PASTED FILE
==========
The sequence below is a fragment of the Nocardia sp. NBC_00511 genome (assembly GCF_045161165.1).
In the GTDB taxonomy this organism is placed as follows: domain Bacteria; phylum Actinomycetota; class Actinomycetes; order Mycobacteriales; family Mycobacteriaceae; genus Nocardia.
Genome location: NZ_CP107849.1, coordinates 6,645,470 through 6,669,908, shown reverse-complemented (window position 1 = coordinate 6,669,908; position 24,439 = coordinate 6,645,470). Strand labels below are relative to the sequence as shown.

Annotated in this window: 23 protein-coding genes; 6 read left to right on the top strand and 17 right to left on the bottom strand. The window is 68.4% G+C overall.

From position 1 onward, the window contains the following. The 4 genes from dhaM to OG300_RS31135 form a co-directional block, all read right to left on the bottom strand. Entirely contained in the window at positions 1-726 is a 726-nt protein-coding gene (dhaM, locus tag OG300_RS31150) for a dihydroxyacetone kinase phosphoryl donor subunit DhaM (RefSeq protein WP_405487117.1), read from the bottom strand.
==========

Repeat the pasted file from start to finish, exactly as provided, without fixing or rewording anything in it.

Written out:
The sequence below is a fragment of the Nocardia sp. NBC_00511 genome (assembly GCF_045161165.1).
In the GTDB taxonomy this organism is placed as follows: domain Bacteria; phylum Actinomycetota; class Actinomycetes; order Mycobacteriales; family Mycobacteriaceae; genus Nocardia.
Genome location: NZ_CP107849.1, coordinates 6,645,470 through 6,669,908, shown reverse-complemented (window position 1 = coordinate 6,669,908; position 24,439 = coordinate 6,645,470). Strand labels below are relative to the sequence as shown.

Annotated in this window: 23 protein-coding genes; 6 read left to right on the top strand and 17 right to left on the bottom strand. The window is 68.4% G+C overall.

From position 1 onward, the window contains the following. The 4 genes from dhaM to OG300_RS31135 form a co-directional block, all read right to left on the bottom strand. Entirely contained in the window at positions 1-726 is a 726-nt protein-coding gene (dhaM, locus tag OG300_RS31150) for a dihydroxyacetone kinase phosphoryl donor subunit DhaM (RefSeq protein WP_405487117.1), read from the bottom strand.